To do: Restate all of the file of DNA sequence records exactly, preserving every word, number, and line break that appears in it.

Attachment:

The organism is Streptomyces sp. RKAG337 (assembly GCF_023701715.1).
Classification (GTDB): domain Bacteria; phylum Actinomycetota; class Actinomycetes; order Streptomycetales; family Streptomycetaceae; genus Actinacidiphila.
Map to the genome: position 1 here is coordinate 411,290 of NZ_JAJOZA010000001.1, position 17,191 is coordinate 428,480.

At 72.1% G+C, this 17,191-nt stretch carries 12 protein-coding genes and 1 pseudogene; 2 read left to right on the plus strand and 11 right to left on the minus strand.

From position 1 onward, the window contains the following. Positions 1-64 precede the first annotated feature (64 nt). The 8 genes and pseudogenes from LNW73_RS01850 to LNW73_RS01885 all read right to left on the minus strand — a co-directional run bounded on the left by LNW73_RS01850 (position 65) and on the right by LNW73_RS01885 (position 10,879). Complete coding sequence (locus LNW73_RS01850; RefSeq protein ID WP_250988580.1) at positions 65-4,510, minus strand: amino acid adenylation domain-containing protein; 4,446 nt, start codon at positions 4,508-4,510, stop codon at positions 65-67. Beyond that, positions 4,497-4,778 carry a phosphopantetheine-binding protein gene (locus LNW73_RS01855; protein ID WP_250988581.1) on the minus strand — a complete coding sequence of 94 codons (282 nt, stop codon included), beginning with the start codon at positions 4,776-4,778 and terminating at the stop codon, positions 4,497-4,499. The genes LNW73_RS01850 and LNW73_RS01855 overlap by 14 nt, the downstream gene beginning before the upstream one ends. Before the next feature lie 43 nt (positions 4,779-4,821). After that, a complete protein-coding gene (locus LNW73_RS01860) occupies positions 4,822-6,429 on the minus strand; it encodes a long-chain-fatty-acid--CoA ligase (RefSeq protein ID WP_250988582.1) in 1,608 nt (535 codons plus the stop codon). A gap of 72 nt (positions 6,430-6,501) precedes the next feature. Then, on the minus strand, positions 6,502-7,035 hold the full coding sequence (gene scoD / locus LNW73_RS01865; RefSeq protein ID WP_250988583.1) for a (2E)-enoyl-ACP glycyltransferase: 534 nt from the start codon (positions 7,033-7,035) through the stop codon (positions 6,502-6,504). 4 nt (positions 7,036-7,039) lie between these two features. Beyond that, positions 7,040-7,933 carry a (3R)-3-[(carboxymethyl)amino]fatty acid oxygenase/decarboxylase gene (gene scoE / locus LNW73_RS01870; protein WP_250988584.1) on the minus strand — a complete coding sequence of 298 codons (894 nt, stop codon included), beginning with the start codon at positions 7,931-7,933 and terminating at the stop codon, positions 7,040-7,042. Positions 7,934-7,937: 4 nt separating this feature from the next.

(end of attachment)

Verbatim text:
The organism is Streptomyces sp. RKAG337 (assembly GCF_023701715.1).
Classification (GTDB): domain Bacteria; phylum Actinomycetota; class Actinomycetes; order Streptomycetales; family Streptomycetaceae; genus Actinacidiphila.
Map to the genome: position 1 here is coordinate 411,290 of NZ_JAJOZA010000001.1, position 17,191 is coordinate 428,480.

At 72.1% G+C, this 17,191-nt stretch carries 12 protein-coding genes and 1 pseudogene; 2 read left to right on the plus strand and 11 right to left on the minus strand.

From position 1 onward, the window contains the following. Positions 1-64 precede the first annotated feature (64 nt). The 8 genes and pseudogenes from LNW73_RS01850 to LNW73_RS01885 all read right to left on the minus strand — a co-directional run bounded on the left by LNW73_RS01850 (position 65) and on the right by LNW73_RS01885 (position 10,879). Complete coding sequence (locus LNW73_RS01850; RefSeq protein ID WP_250988580.1) at positions 65-4,510, minus strand: amino acid adenylation domain-containing protein; 4,446 nt, start codon at positions 4,508-4,510, stop codon at positions 65-67. Beyond that, positions 4,497-4,778 carry a phosphopantetheine-binding protein gene (locus LNW73_RS01855; protein ID WP_250988581.1) on the minus strand — a complete coding sequence of 94 codons (282 nt, stop codon included), beginning with the start codon at positions 4,776-4,778 and terminating at the stop codon, positions 4,497-4,499. The genes LNW73_RS01850 and LNW73_RS01855 overlap by 14 nt, the downstream gene beginning before the upstream one ends. Before the next feature lie 43 nt (positions 4,779-4,821). After that, a complete protein-coding gene (locus LNW73_RS01860) occupies positions 4,822-6,429 on the minus strand; it encodes a long-chain-fatty-acid--CoA ligase (RefSeq protein ID WP_250988582.1) in 1,608 nt (535 codons plus the stop codon). A gap of 72 nt (positions 6,430-6,501) precedes the next feature. Then, on the minus strand, positions 6,502-7,035 hold the full coding sequence (gene scoD / locus LNW73_RS01865; RefSeq protein ID WP_250988583.1) for a (2E)-enoyl-ACP glycyltransferase: 534 nt from the start codon (positions 7,033-7,035) through the stop codon (positions 6,502-6,504). 4 nt (positions 7,036-7,039) lie between these two features. Beyond that, positions 7,040-7,933 carry a (3R)-3-[(carboxymethyl)amino]fatty acid oxygenase/decarboxylase gene (gene scoE / locus LNW73_RS01870; protein WP_250988584.1) on the minus strand — a complete coding sequence of 298 codons (894 nt, stop codon included), beginning with the start codon at positions 7,931-7,933 and terminating at the stop codon, positions 7,040-7,042. Positions 7,934-7,937: 4 nt separating this feature from the next.